Updated 11:26 a.m.: 300 military advisers available for Iraq, Obama says
Edging back into a military role in Iraq, President Barack Obama on Thursday said he was dispatching up to 300 military advisers to help quell the rising insurgency in the crumbling state. He called on Iraqi leaders to govern with a more "inclusive agenda" to ensure the country does not descend into civil war.
Though not specifically mentioning airstrikes, an option the U.S. has been considering, Obama said he was leaving open the possibility of "targeted" military action in the future. He said the U.S. also would increase its intelligence efforts in Iraq and was creating joint operations centers with Iraqis.
When coupled with previously announced steps, Obama's actions could put about 600 additional U.S. troops back on the ground in Iraq. The 300 military advisers he announced Thursday would join up to 275 being positioned in and around Iraq to provide security and support for the U.S. Embassy in Baghdad and other American interests.
But he was adamant that U.S. troops would not be returning to combat.
"We do not have the ability to simply solve this problem by sending in tens of thousands of troops and committing the kinds of blood and treasure that has already been expended in Iraq," Obama told reporters in the White House briefing room. "Ultimately, this is something that is going to have to be solved by Iraqis."
Sketching a dire situation, Obama called this a moment when "the state of Iraq hangs in the balance" and cautioned that "there's not going to be a simple military solution."
He stopped short of calling for Iraqi Prime Minister Nouri al-Maliki to resign, saying "it's not our job to choose Iraq's leaders." But he said those leaders "must rise above their differences and come together" for the sake of their nation.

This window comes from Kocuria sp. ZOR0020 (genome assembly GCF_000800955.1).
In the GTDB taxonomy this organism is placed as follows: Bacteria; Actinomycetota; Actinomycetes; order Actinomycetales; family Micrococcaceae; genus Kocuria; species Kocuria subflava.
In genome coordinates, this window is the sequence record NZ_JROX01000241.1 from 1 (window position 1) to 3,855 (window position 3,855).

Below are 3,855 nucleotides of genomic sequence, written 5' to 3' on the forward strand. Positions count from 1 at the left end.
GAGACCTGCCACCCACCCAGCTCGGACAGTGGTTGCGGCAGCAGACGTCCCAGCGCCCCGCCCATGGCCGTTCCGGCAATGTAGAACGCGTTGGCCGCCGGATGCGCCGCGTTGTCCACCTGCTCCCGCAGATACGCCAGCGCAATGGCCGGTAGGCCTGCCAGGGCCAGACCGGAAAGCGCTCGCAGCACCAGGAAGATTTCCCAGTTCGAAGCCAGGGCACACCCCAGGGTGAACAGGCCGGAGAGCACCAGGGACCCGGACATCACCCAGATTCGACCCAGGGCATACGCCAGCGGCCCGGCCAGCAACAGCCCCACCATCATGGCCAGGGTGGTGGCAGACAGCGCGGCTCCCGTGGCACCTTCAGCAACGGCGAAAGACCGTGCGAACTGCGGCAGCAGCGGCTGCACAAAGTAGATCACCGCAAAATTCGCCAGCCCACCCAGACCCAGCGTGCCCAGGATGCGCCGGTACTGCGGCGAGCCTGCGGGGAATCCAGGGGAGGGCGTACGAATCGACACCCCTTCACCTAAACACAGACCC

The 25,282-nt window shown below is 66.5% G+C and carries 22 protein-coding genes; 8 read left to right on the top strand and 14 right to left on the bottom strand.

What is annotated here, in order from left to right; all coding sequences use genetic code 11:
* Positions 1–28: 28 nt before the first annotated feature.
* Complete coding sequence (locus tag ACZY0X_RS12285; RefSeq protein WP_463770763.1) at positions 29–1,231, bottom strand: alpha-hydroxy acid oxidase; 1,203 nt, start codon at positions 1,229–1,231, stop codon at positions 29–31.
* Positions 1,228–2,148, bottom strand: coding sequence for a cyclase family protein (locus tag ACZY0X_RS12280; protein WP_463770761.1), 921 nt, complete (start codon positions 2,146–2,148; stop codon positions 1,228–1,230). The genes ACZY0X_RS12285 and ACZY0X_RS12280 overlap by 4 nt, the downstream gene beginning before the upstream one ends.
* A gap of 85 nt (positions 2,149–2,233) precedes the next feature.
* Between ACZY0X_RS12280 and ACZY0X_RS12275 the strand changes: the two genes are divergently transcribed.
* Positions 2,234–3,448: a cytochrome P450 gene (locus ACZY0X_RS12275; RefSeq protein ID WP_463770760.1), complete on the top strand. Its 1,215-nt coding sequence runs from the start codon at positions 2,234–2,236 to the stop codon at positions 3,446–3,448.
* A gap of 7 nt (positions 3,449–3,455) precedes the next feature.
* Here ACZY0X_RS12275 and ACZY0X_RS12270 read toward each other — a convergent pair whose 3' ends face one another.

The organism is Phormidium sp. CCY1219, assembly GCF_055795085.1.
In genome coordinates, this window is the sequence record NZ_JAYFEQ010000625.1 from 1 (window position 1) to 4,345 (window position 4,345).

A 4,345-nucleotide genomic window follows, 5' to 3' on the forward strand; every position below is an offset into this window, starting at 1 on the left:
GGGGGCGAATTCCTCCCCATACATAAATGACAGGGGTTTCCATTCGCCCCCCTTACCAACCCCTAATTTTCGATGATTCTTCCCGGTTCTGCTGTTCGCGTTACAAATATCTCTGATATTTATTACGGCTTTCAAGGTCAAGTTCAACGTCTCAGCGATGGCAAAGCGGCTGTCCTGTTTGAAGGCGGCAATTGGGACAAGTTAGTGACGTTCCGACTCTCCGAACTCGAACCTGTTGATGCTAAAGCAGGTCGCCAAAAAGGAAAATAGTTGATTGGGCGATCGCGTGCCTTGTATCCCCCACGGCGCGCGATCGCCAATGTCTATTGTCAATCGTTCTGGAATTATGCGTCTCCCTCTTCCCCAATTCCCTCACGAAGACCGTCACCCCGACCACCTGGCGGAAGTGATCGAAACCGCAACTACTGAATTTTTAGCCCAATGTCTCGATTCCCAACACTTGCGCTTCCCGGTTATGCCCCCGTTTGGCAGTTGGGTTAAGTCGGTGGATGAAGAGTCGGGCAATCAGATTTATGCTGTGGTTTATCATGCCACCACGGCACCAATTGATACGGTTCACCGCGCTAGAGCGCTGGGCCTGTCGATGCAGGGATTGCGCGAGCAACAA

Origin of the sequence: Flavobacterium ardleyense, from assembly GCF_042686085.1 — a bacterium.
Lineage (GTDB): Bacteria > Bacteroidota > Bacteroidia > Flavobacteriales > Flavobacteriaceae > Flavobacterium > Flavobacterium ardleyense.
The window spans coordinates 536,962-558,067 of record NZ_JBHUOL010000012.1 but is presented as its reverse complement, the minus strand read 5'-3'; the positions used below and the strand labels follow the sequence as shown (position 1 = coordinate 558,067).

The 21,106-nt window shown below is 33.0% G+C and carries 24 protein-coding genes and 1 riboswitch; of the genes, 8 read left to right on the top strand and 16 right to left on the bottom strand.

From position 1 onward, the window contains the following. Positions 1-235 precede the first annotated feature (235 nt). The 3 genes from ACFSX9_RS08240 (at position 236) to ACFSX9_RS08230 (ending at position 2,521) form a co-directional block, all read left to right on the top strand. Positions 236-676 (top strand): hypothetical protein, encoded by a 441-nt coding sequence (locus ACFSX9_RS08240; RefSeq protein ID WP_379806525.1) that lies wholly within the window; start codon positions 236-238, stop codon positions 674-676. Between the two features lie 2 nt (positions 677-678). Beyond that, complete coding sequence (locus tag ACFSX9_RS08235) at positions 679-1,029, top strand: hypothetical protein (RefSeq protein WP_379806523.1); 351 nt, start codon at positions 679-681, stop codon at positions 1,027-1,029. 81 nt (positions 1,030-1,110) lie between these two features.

"Let's not plunge this back into the abyss," he said.
Obama spoke after meeting with his national security team to discuss military options and consider how strongly to press al-Maliki to undertake changes and make his government more inclusive. Top U.S. officials believe that giving more credence to Sunni concerns about al-Maliki may offer the best opportunity to stave off another deadly round of sectarian fighting of the kind that engulfed Iraq less than a decade ago.
U.S. officials have been concerned that pushing al-Maliki too hard might stiffen his resolve to stay in office and drive him closer to Iran, which is seeking to keep the Shiite leader in power. However the administration does want to see evidence of a leadership transition plan being put in place in Iraq.
Speaking in advance of the president's announcement, House Democratic leader Nancy Pelosi voiced concern about Obama dispatching even a small contingent of Americans to Iraq.
"I think that you have to be careful sending special forces because that's a number that has a tendency to grow. And so I'd like to see the context, purpose, timeline and all the rest for anything like that," Pelosi told reporters at her weekly news conference.
Separately, Republican House Speaker John Boehner said he couldn't tell if limited airstrikes would be effective until more was known about overall U.S. strategy.
He said Obama must craft a strategy for combating terrorism in the entire Middle East, not justIraq. He declared, "This is a very serious problem, very serious."
Boehner, R-Ohio, told reporters that he's long called on Obama to take more action against terrorism, which he said has "increased exponentially" under this administration.
"You look at this presidency, and you can't help but get the sense that the wheels are coming off," Boehner said.
Boehner and Pelosi were among the congressional leaders who met with Obama on IraqWednesday. The leaders said the president told him they do not believe he needs authorization from Congress for some steps he might take to quell the al-Qaida-inspired insurgency
9:33 a.m.: Obama to speak on Iraq; US weighs its options
Obama planned to speak about the crumbling situation in Iraq from the White House Thursday.
The U.S. withdrew the last American troops from Iraq in late 2011 after more than eight years of war. The withdrawal came after Washington and Baghdad were unable to reach an agreement to extend the U.S. troop presence.
But faced with a growing Sunni insurgency, Iraq's government has asked the U.S. to launch airstrikes to contain a militant group that seized Mosul, Tikrit and other towns in Iraq as the country's military melted away.